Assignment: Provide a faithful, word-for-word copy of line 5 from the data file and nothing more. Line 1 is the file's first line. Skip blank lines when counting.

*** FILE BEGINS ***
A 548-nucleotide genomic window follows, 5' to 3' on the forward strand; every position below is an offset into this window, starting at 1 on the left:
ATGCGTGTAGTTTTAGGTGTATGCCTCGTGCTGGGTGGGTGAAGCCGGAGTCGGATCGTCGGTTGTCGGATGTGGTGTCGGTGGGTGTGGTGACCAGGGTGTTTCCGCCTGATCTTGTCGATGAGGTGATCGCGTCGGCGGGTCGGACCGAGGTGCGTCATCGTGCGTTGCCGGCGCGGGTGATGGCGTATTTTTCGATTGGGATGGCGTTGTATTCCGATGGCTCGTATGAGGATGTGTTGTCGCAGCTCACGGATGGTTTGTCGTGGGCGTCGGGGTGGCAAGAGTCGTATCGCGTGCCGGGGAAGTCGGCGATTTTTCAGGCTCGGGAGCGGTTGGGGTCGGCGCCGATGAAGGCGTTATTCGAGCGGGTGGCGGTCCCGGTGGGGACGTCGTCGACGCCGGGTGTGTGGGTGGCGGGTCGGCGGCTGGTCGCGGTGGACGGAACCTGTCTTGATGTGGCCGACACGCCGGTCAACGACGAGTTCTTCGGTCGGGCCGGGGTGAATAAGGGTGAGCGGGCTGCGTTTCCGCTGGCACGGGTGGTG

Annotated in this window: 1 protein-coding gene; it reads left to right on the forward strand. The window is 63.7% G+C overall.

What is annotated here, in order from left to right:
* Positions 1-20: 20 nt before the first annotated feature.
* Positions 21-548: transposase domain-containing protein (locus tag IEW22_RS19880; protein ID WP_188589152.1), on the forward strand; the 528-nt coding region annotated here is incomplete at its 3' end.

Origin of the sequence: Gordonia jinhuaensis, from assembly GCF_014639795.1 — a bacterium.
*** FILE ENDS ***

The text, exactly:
* Positions 1-20: 20 nt before the first annotated feature.